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Girl in Translation by Jean Kwok has been appearing in many review sources lately. I picked up a copy of the book, and found myself engrossed in the story of 11 year old Kimberly Chang.
Not Exactly Everything People Said It Would Be
Kimberly moves to New York City with her mother, and envisions a better life for her and her mother. The American dream soon becomes a nightmare. They are dropped off at the apartment her Auntie has found for them, and find it is invested with roaches and rats, and has no heat.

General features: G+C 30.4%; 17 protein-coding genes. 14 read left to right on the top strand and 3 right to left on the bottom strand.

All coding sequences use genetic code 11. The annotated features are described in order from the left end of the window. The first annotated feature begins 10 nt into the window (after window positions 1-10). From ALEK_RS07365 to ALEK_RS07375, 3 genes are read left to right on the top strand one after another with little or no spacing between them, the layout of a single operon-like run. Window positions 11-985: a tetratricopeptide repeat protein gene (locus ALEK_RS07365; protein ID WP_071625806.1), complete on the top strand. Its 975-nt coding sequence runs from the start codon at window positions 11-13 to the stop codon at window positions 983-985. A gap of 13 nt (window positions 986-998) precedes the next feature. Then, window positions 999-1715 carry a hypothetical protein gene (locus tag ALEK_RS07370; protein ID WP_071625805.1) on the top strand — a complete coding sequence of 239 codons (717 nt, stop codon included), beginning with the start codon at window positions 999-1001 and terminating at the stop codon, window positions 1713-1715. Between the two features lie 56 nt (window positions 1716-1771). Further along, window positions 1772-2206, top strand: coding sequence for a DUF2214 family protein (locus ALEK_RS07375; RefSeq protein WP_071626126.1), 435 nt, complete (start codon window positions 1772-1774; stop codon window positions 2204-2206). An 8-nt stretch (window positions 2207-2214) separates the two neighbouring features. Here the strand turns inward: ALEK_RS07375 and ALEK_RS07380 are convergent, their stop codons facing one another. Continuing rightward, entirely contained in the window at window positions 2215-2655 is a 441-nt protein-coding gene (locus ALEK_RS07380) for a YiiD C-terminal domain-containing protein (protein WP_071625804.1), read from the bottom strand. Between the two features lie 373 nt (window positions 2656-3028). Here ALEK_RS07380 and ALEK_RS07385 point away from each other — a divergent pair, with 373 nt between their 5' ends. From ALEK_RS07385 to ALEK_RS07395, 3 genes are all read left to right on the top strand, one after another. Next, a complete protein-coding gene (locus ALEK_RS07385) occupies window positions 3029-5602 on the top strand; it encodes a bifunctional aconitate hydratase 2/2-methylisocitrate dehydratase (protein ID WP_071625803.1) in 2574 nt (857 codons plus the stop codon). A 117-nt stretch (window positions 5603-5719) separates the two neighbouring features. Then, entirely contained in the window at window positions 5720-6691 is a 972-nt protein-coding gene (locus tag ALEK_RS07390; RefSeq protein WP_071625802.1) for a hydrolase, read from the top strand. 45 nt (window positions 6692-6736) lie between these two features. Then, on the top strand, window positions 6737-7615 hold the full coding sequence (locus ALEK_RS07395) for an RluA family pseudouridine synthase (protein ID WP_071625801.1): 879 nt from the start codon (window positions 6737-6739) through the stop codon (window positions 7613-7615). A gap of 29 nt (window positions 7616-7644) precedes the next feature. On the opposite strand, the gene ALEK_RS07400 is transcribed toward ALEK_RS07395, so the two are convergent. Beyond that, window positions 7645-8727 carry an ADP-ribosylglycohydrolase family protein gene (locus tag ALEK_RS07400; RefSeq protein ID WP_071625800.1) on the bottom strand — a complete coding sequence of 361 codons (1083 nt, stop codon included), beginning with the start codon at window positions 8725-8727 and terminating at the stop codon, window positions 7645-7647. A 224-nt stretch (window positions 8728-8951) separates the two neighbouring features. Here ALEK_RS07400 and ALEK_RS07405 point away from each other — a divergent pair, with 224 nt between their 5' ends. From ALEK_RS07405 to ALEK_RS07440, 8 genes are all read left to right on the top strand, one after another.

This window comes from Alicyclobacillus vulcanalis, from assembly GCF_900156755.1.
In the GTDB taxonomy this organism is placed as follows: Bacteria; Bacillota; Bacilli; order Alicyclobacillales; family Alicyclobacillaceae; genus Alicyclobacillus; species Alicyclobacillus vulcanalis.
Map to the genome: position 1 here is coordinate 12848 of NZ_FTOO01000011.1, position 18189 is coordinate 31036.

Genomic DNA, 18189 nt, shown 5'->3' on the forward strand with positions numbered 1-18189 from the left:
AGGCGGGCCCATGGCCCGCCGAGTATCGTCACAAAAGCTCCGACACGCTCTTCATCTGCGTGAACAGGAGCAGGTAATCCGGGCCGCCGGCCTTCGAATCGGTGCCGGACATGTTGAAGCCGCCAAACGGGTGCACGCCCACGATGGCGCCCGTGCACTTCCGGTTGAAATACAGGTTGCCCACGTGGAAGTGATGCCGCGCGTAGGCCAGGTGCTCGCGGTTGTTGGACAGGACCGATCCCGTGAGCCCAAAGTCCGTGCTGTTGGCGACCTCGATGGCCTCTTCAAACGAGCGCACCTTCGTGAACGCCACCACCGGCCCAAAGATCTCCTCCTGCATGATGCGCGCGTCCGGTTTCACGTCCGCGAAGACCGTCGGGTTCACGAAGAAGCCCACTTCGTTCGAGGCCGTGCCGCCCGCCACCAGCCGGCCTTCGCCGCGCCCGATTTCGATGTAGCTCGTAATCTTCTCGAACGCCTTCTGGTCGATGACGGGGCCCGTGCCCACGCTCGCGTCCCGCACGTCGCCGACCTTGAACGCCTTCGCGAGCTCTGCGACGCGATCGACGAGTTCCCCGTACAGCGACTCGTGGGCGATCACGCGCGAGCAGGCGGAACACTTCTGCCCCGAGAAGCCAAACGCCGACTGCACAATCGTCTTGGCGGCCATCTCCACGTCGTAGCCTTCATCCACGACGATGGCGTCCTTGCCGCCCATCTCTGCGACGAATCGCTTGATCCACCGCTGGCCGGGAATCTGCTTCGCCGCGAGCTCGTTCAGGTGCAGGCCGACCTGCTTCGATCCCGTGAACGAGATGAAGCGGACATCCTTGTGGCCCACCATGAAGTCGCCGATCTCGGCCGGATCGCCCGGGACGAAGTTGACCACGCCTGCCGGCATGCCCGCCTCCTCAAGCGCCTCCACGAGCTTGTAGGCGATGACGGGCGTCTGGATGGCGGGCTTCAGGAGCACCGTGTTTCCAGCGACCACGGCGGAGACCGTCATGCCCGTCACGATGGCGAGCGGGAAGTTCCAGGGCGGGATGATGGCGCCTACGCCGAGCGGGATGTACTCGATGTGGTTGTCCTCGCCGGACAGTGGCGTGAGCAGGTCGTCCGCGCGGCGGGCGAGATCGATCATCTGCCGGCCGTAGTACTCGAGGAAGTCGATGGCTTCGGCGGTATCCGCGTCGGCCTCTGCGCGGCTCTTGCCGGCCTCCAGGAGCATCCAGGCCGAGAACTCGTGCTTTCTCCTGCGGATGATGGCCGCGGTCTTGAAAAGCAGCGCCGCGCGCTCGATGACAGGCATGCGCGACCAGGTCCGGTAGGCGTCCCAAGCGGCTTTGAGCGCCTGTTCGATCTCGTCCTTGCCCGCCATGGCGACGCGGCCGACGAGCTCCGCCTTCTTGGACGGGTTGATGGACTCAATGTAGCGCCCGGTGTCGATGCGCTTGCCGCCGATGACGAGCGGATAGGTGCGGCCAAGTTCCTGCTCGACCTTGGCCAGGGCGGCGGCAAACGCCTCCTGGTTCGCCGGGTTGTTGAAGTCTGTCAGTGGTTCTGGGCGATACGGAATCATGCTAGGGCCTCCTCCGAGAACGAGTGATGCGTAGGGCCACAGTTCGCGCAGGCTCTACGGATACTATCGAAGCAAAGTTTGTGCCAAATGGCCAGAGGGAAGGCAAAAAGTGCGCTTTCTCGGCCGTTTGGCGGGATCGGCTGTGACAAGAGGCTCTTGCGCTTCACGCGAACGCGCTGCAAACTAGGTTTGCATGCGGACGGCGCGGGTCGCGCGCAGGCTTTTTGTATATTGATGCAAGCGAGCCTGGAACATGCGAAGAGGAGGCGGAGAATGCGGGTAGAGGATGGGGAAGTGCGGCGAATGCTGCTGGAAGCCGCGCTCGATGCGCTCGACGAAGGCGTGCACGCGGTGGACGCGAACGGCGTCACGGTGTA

Kimberly had excelled in school in China, but quickly finds her lack of English a stumbling block. And she has little time to devote to her studies, since she has to help her mother labor in the Chinatown clothing factory her aunt and uncle run, and often brings more work home. There is also a struggle between her attraction for an American boy, and another immigrant sweatshop worker. The choices Kimberly makes will determine her destiny in many ways.
Intimate and Moving
The book has traces of the author’s own experiences as a young immigrant, and the first person narrative reads like a memoir. This extraordinary book shows the determination of the human spirit, and the power of dreams in realizing one’s goals.
DeAnn O. has been a children’s librarian for over 15 years; she is a long time bibliophile, children’s advocate, and book reviewer for School Library Journal.